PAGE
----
Lessons from 'the early days'
In order to fully appreciate how genomics has informed our understanding of the pathogenesis of osteoporosis, a short historical review to provide perspective seems warranted. Osteoporosis is a complex trait involving multiple genes, strong environmental influences and, between individuals, a variable mix of gene-gene and gene-environment interactions. Evidence from twin and family studies has suggested that the heritability of BMD and other skeletal phenotypes ranges between 25% and 85% [3, 4]. Given the high heritability of some of these bone traits (as surrogates for osteoporosis), there is reason to be optimistic that the underlying disease-causing genes can be identified.
The entrée of the bone field into the identification of genes involved in 'osteoporosis' was launched by Eisman and colleagues in 1992, with their seminal work on vitamin D receptor gene (VDR) polymorphisms . This report was quickly followed by a number of studies (now totaling over 400) on VDR polymorphisms in relation to BMD and several other phenotypes. Not surprisingly, some studies showed positive associations [6–8], negative correlations [9–11] and some positive or negative correlations depending on phenotype [12, 13]. While on the surface this might seem paradoxical, what these studies demonstrated with this single candidate gene approach is that differences in skeletal site, ethnicity, sex, age, menopausal status and diet all have effects that may account for why a candidate gene could have a positive association in one study and not in another. Even more important, these studies illustrated the need for careful study design, including the choice of phenotype, consideration of sample size, choice of study population and statistical methods of analysis, in order to be able to tease out the underlying genetic basis of osteoporosis.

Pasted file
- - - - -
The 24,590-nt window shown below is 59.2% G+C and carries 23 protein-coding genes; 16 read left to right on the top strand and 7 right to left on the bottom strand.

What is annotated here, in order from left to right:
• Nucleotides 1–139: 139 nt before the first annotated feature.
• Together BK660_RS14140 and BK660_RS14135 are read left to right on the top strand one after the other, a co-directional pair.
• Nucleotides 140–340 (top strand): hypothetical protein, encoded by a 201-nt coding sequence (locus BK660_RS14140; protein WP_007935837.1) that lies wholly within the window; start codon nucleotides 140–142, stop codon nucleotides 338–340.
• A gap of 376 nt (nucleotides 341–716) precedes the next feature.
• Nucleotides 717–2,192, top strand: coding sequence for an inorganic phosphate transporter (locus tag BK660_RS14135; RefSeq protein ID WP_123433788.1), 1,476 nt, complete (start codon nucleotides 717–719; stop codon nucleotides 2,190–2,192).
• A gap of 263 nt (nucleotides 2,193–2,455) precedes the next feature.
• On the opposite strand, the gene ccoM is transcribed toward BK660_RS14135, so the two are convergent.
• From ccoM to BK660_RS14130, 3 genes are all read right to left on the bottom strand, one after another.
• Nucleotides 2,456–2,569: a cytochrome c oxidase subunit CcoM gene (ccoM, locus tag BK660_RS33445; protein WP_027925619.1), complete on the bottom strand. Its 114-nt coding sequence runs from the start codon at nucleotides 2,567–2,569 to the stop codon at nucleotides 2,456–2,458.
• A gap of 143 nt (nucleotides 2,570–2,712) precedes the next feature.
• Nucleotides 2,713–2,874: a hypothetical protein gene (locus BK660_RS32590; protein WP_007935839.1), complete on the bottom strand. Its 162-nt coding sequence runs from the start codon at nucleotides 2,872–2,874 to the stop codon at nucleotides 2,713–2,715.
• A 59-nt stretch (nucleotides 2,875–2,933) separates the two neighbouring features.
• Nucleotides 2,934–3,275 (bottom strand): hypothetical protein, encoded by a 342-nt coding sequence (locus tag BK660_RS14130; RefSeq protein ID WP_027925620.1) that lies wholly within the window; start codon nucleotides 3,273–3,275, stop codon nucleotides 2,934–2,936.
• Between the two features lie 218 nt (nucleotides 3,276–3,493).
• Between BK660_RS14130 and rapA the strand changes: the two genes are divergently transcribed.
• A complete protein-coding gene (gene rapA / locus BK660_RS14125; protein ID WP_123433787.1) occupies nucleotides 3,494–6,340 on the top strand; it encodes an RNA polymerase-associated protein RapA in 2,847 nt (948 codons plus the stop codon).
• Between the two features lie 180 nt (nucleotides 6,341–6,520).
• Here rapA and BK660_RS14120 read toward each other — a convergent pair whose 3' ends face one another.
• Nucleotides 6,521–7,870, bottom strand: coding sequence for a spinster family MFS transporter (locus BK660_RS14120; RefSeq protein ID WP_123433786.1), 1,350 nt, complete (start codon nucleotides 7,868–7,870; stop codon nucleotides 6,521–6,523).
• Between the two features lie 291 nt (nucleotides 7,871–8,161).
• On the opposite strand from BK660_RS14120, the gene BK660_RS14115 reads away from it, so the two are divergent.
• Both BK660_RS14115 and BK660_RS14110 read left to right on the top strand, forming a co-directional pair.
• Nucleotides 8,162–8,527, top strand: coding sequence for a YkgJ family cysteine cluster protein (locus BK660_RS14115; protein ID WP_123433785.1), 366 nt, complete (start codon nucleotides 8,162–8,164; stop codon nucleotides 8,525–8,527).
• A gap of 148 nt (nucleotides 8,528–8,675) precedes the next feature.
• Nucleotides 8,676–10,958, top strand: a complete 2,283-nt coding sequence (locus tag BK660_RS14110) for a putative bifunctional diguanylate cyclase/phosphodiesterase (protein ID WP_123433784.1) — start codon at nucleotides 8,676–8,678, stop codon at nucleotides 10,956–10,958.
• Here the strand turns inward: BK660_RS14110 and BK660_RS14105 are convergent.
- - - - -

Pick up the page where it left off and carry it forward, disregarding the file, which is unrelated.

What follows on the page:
Following the first report on VDR gene polymorphisms, several other favorite candidate gene studies (estrogen receptor (ESR1, ESR2), collagen type 1 (COL1A1), parathyroid hormone (PTH), calcitonin (CALCA), transforming growth factor-β (TGFB1), and so on) began to appear, again with variable positive and negative correlations . These studies all began in the pre-HGP later half of the decade of the 1990s and mainly used polymerase chain reaction (PCR) to amplify gene fragments with known restriction enzyme-based polymorphisms in candidate genes that were chosen based on their known role in bone biology. As the field evolved from a candidate gene focus towards more genome-wide approaches, the hope remained that the number of genes would be limited to a few with a 'large effect size', as the technology and statistical methods had not yet reached a capability of dealing with a large number of genes each accounting for less than 5% of the phenotypic variation. As we have moved into the post-HGP era, both technology and statistical methods of analysis have reached a level of sophistication that allows us to begin to identify these small-effect-size genes.